What are the challenges a writer faces in their journey of writing a book?
PB: As writers, there are common challenges we all face, like procrastination, writer’s block, research, time management, inspiration or lack thereof, etc.
As a writer of philosophical fiction, I can share that my journey is fraught with layers of supernatural challenges as well, because I write to document my spiritual evolution and express it through the characters in my stories.
What is the most interesting part about your book, Faery Sight.
PB: It was my intention that Faery Sight should prompt an exploration of the magic around and inside of us—
I wanted to create a realistic fantasy so I magnified and fictionalized features of the natural world, like the full moon and its influence, what could lurk behind a waterfall, and people’s abilities to deal casually with a reality that includes magic, suggesting they ponder what might happen if they controlled the energy inside their body—harness their thoughts.
I wanted my family to grin and wonder if my story was true—it could be—I wanted them to secretly say to themselves, “I might be a faery!”
I hoped to encourage my readers to admit they could put their minds to something and achieve it—even if it was as simple as waking up, getting out of bed, and straightening the bed covers shortly after, because that is a display of faery power too, with infinite potential within the human dimension
Did you know that (according to the Wall Street Journal, Psychology Today and other publications) making your bed first thing in the morning is one of the traits of a successful individual? That seemingly insignificant deed is life-changing magic you can perform every day to bolster a winning attitude and achieve a faery state of mind.
How did you come up with the name Nahia and what’s the book about?
PB: The characters in my Faerie Legacy Series have regional names: French, Spanish or Basque because the chosen locale for the series is the Western Pyrenees, on the border between Spain and France. Down the mountain from the Faerie Realm—a couple of days’ journey, is the city of San Sebastián.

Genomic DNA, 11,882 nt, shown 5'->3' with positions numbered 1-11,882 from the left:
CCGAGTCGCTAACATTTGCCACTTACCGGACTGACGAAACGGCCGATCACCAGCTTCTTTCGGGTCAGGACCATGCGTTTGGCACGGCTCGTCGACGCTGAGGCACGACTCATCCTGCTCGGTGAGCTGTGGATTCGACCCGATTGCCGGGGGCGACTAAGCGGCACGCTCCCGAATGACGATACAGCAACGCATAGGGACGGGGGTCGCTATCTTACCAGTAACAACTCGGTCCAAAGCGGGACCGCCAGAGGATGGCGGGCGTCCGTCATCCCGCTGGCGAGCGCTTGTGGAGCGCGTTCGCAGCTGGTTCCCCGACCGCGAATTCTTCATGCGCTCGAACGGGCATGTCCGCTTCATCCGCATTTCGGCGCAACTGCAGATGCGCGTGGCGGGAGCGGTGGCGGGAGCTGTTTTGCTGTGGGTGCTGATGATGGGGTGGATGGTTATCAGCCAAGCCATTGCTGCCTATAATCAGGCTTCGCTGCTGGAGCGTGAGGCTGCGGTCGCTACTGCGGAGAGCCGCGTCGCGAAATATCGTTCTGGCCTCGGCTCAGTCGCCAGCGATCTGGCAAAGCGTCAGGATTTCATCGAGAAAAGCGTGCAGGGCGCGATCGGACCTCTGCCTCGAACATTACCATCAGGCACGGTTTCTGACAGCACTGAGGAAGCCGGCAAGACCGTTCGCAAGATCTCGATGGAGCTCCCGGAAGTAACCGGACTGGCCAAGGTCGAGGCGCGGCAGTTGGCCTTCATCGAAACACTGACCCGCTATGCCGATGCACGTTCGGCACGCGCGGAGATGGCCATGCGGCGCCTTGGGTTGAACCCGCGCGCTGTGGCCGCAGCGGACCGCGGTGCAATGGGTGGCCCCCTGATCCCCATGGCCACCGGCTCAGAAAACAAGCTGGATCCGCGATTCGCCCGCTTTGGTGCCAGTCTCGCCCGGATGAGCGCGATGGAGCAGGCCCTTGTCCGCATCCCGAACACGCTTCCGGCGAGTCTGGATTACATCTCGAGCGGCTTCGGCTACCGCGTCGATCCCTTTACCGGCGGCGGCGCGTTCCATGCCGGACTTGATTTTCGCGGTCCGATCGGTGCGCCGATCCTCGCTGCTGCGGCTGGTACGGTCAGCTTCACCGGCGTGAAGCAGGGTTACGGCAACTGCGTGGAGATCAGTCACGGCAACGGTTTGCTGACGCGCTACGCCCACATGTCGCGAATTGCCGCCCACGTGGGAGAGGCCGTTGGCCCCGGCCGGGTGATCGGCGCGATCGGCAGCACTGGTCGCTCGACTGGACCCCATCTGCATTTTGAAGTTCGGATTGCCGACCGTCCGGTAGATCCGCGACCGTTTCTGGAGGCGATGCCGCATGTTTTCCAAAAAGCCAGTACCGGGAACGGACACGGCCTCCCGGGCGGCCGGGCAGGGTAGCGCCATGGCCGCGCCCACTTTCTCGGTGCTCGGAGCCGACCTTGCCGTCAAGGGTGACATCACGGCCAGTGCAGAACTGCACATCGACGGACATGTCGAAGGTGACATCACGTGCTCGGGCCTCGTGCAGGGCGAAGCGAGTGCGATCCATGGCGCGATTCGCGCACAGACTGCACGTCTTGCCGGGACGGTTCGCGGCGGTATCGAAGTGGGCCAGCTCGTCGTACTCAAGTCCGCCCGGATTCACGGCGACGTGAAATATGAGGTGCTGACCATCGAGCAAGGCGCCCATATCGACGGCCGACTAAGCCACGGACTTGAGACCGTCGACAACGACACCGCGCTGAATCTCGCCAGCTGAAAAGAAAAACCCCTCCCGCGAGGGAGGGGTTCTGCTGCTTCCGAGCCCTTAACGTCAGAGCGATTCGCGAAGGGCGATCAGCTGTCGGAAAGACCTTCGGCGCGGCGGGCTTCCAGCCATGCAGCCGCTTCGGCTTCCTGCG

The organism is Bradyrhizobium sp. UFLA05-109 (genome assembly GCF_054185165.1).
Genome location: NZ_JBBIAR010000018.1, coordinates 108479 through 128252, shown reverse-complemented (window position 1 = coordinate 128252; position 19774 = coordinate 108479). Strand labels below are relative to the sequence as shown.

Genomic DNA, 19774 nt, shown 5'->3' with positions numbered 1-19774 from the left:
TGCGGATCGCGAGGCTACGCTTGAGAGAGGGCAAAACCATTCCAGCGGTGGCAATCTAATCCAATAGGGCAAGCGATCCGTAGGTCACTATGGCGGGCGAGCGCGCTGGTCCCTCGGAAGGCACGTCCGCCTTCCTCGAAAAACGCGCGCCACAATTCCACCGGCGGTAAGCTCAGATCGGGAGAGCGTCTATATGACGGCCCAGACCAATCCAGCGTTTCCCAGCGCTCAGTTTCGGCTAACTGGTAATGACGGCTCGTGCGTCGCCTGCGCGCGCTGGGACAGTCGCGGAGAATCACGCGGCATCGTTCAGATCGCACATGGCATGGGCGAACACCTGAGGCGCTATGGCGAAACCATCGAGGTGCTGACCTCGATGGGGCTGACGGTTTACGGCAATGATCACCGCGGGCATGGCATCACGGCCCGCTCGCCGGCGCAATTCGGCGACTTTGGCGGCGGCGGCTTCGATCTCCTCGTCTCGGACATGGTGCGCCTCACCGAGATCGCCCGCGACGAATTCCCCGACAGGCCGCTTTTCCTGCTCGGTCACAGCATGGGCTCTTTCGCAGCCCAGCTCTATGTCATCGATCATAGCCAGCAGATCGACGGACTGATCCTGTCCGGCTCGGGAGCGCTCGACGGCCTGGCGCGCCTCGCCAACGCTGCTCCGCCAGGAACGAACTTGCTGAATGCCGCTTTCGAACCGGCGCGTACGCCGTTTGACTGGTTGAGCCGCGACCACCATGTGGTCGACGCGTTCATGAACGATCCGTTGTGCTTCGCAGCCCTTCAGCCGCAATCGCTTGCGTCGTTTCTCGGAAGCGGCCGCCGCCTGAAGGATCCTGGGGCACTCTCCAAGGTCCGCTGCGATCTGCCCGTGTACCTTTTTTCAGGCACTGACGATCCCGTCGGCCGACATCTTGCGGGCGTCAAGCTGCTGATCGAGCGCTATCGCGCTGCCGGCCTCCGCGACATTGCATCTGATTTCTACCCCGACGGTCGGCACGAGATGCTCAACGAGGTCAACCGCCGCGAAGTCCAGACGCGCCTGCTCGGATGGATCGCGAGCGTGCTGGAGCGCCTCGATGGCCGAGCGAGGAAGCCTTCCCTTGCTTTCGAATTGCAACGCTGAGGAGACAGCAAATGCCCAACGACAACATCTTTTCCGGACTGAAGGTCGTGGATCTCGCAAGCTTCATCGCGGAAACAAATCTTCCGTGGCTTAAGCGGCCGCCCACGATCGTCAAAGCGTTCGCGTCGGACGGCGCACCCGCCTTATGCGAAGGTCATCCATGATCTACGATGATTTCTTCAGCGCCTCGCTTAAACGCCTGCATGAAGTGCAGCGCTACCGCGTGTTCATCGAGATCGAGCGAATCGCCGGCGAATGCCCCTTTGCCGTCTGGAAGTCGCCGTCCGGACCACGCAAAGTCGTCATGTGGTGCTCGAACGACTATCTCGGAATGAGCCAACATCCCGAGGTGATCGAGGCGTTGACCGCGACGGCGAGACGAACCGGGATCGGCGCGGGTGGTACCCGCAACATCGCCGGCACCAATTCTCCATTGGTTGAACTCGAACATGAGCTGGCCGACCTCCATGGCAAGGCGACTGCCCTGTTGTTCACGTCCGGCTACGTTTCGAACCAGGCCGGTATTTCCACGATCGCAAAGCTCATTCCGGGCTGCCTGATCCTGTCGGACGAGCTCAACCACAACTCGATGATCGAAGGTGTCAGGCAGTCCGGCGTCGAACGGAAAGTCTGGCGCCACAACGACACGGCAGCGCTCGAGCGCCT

Nahia is book three in the series. She is the rebellious faery princess whose strengths and weaknesses lead her to change the genetic human footprint.
Her story fills in the 200-year gap between books 1 and 2. Nahia means ‘desire’ in the Basque language.
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What are you planning to write in the near future?
PB: Continuing in a supernatural vein, my next project features another matriarchal clan but rather than faeries, this time, I’m exploring witches.
Daughters of the Bride is a philosophical fiction slated for publication on Mother’s Day 2020.
To recover from the unexpected death of their father, the ‘weird sisters’ cling to one another and to their widowed mother; the ‘head witch.’
However, no traditional mourning rituals await them, instead, the three women flex their powers and embark on a distressing journey of reflection; to know themselves and the mother they thought they knew.
Amid the hilarity brought on by the head witch’s disconcerting return to a youthful attitude, difficult questions will be asked.
Genetic memories must be acknowledged and banished. Painful feelings must be expressed, and life-altering decisions will be made because, at the end of their journey, the new reality must be embraced by all if the family bond is to be preserved.
Where are you from and how do you spend your time during weekends?
PB: I was born in the United States to Ecuadorian parents. They chose to return to Ecuador when I was about three years old, so I spent my formative years in South America, and then resumed my adult life in the U.S.
For the last three years I’ve been devoting my days to writing and self-publishing my work, which has completely redefined the traditional view of a work week for me. I do try to work mostly Monday through Friday and leave Saturday and Sunday for exploring my surroundings, movies, dining out, or getting together with family and friends.
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